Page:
Antipsychotic Augmentation With L-Dopa
|ClinicalTrials.gov Identifier: NCT01636037|
Recruitment Status : Completed
First Posted : July 10, 2012
Last Update Posted : March 15, 2016
Dopamine, a chemical in the brain, has been linked to schizophrenia for a number of years. More recently, there is evidence that certain areas affected in schizophrenia (e.g. motivation, cognition) may reflect too little dopamine, whereas symptoms like hallucinations and delusions have been linked to too much dopamine.
This study is designed to evaluate the safety, tolerability, and efficacy of giving L-dopa (Sinemet) to see if it will improve those symptoms related to too little dopamine. L-dopa has been approved for other medical conditions (e.g. Parkinson's disease) and works to increase levels of dopamine.
The investigators are linking this study with neuroimaging (fMRI) which will allows us to link any changes the investigators might find in clinical symptoms with changes in the brain. This information can prove useful in better understanding the mechanisms that account for these symptoms, as well as possible new treatments.
At present , treatments for these other symptoms that seem important in functional measures of outcome (i.e. deficit symptoms, including amotivation; cognitive symptoms) in schizophrenia have not proven particularly effective. It is hoped that L-dopa may provide a treatment that is more effective; going forward, this information would also be useful in drug development and future lines of investigation.
- L-dopa will prove effective in improving deficit (also called 'primary negative' e.g. amotivation) and cognitive symptoms in schizophrenia.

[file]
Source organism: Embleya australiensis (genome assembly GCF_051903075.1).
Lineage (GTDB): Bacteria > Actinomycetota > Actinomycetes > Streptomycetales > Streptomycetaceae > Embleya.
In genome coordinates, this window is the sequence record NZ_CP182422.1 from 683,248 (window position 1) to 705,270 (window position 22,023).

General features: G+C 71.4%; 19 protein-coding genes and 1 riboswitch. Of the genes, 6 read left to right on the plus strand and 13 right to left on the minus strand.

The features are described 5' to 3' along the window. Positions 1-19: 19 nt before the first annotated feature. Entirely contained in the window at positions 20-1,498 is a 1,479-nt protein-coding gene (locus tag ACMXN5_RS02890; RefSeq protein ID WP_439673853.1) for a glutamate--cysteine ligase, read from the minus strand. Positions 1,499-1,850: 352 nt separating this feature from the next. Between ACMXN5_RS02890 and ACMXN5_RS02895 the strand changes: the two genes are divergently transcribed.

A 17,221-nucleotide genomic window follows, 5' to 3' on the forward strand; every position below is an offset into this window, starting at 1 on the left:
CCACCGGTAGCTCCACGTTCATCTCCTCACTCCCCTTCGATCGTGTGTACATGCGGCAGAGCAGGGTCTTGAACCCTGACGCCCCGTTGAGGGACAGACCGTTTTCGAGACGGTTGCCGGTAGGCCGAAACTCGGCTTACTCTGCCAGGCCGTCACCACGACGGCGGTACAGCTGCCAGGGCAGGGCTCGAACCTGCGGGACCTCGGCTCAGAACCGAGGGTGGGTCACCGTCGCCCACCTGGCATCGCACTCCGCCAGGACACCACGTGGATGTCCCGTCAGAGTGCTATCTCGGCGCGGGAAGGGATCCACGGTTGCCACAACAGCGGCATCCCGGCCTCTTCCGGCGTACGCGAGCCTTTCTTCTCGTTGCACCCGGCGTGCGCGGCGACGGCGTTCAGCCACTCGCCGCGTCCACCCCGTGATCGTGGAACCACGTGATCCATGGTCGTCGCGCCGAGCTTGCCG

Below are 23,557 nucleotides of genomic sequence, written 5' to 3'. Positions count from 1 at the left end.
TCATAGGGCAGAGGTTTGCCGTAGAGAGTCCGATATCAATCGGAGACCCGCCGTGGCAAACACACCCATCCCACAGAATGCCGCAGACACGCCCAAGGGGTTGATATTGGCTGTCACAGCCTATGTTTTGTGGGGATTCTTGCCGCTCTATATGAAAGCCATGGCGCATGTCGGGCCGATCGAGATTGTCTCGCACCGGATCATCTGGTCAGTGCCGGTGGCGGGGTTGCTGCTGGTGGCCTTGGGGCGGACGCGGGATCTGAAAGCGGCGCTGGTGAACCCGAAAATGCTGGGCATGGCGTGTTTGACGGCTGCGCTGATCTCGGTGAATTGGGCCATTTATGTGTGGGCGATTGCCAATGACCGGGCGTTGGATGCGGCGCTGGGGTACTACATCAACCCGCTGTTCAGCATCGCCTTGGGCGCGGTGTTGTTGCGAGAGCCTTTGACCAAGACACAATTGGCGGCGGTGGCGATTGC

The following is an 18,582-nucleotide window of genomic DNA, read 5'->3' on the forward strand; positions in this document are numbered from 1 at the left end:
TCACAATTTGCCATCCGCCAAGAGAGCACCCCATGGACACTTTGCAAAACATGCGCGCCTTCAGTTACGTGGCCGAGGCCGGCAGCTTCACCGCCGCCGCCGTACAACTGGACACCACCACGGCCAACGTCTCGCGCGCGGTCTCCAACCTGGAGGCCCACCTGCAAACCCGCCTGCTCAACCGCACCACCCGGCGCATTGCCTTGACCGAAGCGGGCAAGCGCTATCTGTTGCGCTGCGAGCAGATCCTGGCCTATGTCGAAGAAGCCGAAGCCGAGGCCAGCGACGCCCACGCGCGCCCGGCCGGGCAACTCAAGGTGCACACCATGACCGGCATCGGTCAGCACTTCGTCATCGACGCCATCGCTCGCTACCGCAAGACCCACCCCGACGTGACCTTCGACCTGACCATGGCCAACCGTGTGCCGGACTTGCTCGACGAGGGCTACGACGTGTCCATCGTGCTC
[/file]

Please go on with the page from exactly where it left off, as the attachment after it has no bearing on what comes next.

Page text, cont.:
- It will be well tolerated and not increase risk of psychotic symptoms when administered in conjunction with their regular antipsychotic medications.
|Condition or disease||Intervention/treatment||Phase|
|Schizophrenia||Drug: levodopa/carbidopa (generic version of Sinemet)||Phase 2|
|Study Type :||Interventional (Clinical Trial)|
|Actual Enrollment :||13 participants|
|Intervention Model:||Single Group Assignment|
|Masking:||None (Open Label)|
|Official Title:||Augmentation of Antipsychotics With L-Dopa (Sinemet)|
|Study Start Date :||September 2012|
|Actual Primary Completion Date :||December 2015|
|Actual Study Completion Date :||January 2016|
Experimental: L-Dopa (Sinemet)
Augmentation of current antipsychotic treatment with oral L-Dopa (levodopa/carbidopa) up to 900mg daily for 8 weeks
Drug: levodopa/carbidopa (generic version of Sinemet)
Oral levodopa 900mg daily as tolerated.
- SANS - Schedule for the Assessment of Negative Symptoms [ Time Frame: 8 weeks ]
- MATRICS-Consensus Cognitive Battery [ Time Frame: 8 weeks ]
- BPRS - Brief Psychotic Rating Scale [ Time Frame: 8 weeks ]
- SAPS - Schedule for the Assessment of Positive Symptoms [ Time Frame: 8 weeks ]
- NIMH-MATRICS Brief Negative Symptoms Scale [ Time Frame: 8 weeks ]
- CGI-S - Clinical Global Impression - Severity Scale [ Time Frame: 8 weeks ]
- QLS - Quality of Life Scale [ Time Frame: 8 weeks ]
- CDS - Calgary Depression Scale [ Time Frame: 8 weeks ]
- SAS - Simpson Angus Scale for Extrapyramidal Symptoms [ Time Frame: 8 weeks ]
- BARS - Barnes Akathisia Rating Scales [ Time Frame: 8 weeks ]
- AIMS - Abnormal Involuntary Movement Scale [ Time Frame: 8 weeks ]
- UKU - Udvalg for Kliniske Undersogelses [ Time Frame: 8 weeks ]Measures General Side Effects
- LUNSERS - Liverpool University Neuroleptic Side-Effect Rating Scale [ Time Frame: 8 weeks ]
- BIS-11 - Barrett Impulsivity Scale [ Time Frame: 8 weeks ]
- Y-BOCS - Yale-Brown Obsessive Compulsive Scale [ Time Frame: 8 weeks ]
- DAI - Drug Attitude Inventory [ Time Frame: 8 weeks ]
- fMRI - Functional Magnetic Resonance Imaging [ Time Frame: 8 weeks ]Changes in Regional Brain Activity
- SWN - Subjective Well-Being on Neuroleptics Scale [ Time Frame: 8 weeks ]
Please refer to this study by its ClinicalTrials.gov identifier (NCT number): NCT01636037
|Centre for Addiction and Mental Health|
|Toronto, Ontario, Canada, M5T 1R8|
|Principal Investigator:||Gary Remington, MD PhD FRCPC||Centre for Addiction and Mental Health|